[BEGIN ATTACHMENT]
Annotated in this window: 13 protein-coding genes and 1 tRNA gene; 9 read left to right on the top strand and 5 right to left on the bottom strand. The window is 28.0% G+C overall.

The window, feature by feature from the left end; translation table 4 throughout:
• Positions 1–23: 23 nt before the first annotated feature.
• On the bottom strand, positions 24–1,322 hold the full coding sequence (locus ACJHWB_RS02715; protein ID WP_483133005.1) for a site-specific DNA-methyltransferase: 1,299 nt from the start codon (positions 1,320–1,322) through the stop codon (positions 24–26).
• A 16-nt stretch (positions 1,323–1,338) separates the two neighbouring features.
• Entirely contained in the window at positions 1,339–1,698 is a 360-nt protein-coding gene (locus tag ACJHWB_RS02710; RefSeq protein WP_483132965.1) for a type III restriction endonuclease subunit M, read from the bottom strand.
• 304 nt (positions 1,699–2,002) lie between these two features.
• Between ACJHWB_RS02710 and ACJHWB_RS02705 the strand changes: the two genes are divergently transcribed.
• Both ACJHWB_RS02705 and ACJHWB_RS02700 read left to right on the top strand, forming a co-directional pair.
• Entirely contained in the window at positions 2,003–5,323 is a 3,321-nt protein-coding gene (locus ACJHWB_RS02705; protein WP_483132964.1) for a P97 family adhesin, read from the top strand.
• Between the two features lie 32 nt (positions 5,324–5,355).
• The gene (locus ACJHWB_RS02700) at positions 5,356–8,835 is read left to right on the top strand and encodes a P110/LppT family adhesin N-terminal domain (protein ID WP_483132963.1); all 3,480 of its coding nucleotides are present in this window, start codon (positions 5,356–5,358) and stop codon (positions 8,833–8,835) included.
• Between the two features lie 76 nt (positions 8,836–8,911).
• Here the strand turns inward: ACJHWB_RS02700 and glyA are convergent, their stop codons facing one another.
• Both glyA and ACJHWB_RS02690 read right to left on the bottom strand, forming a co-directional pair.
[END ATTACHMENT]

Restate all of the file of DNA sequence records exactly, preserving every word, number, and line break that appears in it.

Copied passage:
Annotated in this window: 13 protein-coding genes and 1 tRNA gene; 9 read left to right on the top strand and 5 right to left on the bottom strand. The window is 28.0% G+C overall.

The window, feature by feature from the left end; translation table 4 throughout:
• Positions 1–23: 23 nt before the first annotated feature.
• On the bottom strand, positions 24–1,322 hold the full coding sequence (locus ACJHWB_RS02715; protein ID WP_483133005.1) for a site-specific DNA-methyltransferase: 1,299 nt from the start codon (positions 1,320–1,322) through the stop codon (positions 24–26).
• A 16-nt stretch (positions 1,323–1,338) separates the two neighbouring features.
• Entirely contained in the window at positions 1,339–1,698 is a 360-nt protein-coding gene (locus tag ACJHWB_RS02710; RefSeq protein WP_483132965.1) for a type III restriction endonuclease subunit M, read from the bottom strand.
• 304 nt (positions 1,699–2,002) lie between these two features.
• Between ACJHWB_RS02710 and ACJHWB_RS02705 the strand changes: the two genes are divergently transcribed.
• Both ACJHWB_RS02705 and ACJHWB_RS02700 read left to right on the top strand, forming a co-directional pair.
• Entirely contained in the window at positions 2,003–5,323 is a 3,321-nt protein-coding gene (locus ACJHWB_RS02705; protein WP_483132964.1) for a P97 family adhesin, read from the top strand.
• Between the two features lie 32 nt (positions 5,324–5,355).
• The gene (locus ACJHWB_RS02700) at positions 5,356–8,835 is read left to right on the top strand and encodes a P110/LppT family adhesin N-terminal domain (protein ID WP_483132963.1); all 3,480 of its coding nucleotides are present in this window, start codon (positions 5,356–5,358) and stop codon (positions 8,833–8,835) included.
• Between the two features lie 76 nt (positions 8,836–8,911).
• Here the strand turns inward: ACJHWB_RS02700 and glyA are convergent, their stop codons facing one another.
• Both glyA and ACJHWB_RS02690 read right to left on the bottom strand, forming a co-directional pair.